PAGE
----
The Pine Ridge Tribal Government is, by all accounts, inept but grossly arrogant when addressing poverty on the reservation. Its latest brainstorm is a referendum to legalize the sale of alcohol on this historically dry reservation. The council hopes alcohol revenue will fuel the economy, since the border towns plying that trade reap huge profits. The most notorious is the township of Whiteclay, Nebraska, which is walking distance from Pine Ridge Village, the largest populated community and the center of government. Whiteclay has a population of around 14 souls (2000 Census), buts its four liquor stores paid $413,932 in sales taxes to the state of Nebraska in 2012. In 2010, those four stores reported $3 million in gross sales, on an estimated 13,000 cans of beer per day. The tribe is seeking to tap that revenue stream to combat the social ills created by liquor. The goal is to create treatment centers that would encourage alcohol consumers to stop consuming.

———

At the center of the sacred circle stands a tall cottonwood tree that was felled yesterday, carried to the site, and lifted upright where it now stands. A circular shade was built around the circle for spectators and Sun Dancers to rest under. Long bolts of blue, red, yellow and white cloth hang from the tree’s branches, each one holding a portion of chanshasha (native tobacco)—an offering tied with a prayer. Ropes of various makes and colors are tied around the tree trunk; these will be used by the dancers when they pierce themselves.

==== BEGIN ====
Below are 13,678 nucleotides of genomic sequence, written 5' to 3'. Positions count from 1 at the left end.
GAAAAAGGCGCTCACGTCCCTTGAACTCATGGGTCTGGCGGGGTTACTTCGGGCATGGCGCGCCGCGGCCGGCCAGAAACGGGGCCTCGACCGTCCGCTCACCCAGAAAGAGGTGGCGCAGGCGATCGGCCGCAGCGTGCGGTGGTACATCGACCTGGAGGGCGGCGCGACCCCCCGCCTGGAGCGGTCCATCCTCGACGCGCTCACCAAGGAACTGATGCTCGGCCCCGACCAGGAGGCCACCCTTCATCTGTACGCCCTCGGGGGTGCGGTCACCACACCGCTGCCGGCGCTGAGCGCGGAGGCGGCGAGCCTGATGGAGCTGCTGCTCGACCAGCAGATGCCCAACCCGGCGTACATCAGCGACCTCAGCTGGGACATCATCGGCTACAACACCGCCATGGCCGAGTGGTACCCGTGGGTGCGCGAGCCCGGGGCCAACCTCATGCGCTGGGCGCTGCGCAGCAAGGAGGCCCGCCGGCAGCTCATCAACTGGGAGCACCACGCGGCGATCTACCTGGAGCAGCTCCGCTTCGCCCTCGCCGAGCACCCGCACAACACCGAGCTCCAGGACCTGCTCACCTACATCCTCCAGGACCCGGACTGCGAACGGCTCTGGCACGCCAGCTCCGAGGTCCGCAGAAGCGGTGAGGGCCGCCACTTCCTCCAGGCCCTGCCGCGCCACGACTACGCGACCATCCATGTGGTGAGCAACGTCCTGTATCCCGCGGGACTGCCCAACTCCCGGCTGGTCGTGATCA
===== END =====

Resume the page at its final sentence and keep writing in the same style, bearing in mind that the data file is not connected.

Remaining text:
A breeze catches the leaves of the cottonwood, causing them to gently clap as the first rays of the sun slowly rise from behind a butte. The dancers are dressed in the Sun Dance regalia of red skirts, crowns, wrist and ankle bands made of sage and adorned with eagle feathers. The women’s dresses are made of the simple calico of their grandmothers, and on their wrists, ankles and head they have the same sage adornments as the men. The men line up silently, with the older dancers in front and the new ones toward the end of the line. The women line up in similar fashion, with the chief, headmen and headwomen at the front of this procession. The ceremony starts with a prayer, then a song and then the drums start up their beat as the men’s eagle bone whistles take up the tempo, and the four-day ritual begins again.

———

The regular Tribal election is slated for next year but a special election to legalize alcohol sales is set for Tuesday, August 13. This makes some people wonder what the rush is about, since the tribe can’t really afford a special election and this issue is over 100 years old. “Whatever is motivating this referendum is also motivating the speed it is reaching the polls,” a former South Dakota state representative says. “Follow the money and you will find the answer.”